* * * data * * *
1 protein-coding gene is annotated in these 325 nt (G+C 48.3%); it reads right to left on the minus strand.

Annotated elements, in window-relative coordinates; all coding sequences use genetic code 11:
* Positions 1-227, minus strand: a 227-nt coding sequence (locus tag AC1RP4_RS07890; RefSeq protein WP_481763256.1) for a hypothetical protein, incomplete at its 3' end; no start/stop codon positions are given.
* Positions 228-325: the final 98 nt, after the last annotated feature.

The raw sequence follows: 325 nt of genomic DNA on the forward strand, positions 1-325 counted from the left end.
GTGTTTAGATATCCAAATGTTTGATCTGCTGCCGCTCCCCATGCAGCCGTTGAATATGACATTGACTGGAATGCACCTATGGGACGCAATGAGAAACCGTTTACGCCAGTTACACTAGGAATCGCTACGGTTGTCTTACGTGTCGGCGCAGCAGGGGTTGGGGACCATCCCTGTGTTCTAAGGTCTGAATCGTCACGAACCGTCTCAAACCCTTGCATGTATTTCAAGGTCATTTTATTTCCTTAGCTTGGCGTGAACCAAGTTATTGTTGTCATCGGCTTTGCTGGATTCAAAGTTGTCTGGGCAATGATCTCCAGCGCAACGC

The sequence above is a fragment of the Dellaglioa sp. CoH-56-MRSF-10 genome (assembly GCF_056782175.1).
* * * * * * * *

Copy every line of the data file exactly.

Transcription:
1 protein-coding gene is annotated in these 325 nt (G+C 48.3%); it reads right to left on the minus strand.

Annotated elements, in window-relative coordinates; all coding sequences use genetic code 11:
* Positions 1-227, minus strand: a 227-nt coding sequence (locus tag AC1RP4_RS07890; RefSeq protein WP_481763256.1) for a hypothetical protein, incomplete at its 3' end; no start/stop codon positions are given.
* Positions 228-325: the final 98 nt, after the last annotated feature.

The raw sequence follows: 325 nt of genomic DNA on the forward strand, positions 1-325 counted from the left end.
GTGTTTAGATATCCAAATGTTTGATCTGCTGCCGCTCCCCATGCAGCCGTTGAATATGACATTGACTGGAATGCACCTATGGGACGCAATGAGAAACCGTTTACGCCAGTTACACTAGGAATCGCTACGGTTGTCTTACGTGTCGGCGCAGCAGGGGTTGGGGACCATCCCTGTGTTCTAAGGTCTGAATCGTCACGAACCGTCTCAAACCCTTGCATGTATTTCAAGGTCATTTTATTTCCTTAGCTTGGCGTGAACCAAGTTATTGTTGTCATCGGCTTTGCTGGATTCAAAGTTGTCTGGGCAATGATCTCCAGCGCAACGC

The sequence above is a fragment of the Dellaglioa sp. CoH-56-MRSF-10 genome (assembly GCF_056782175.1).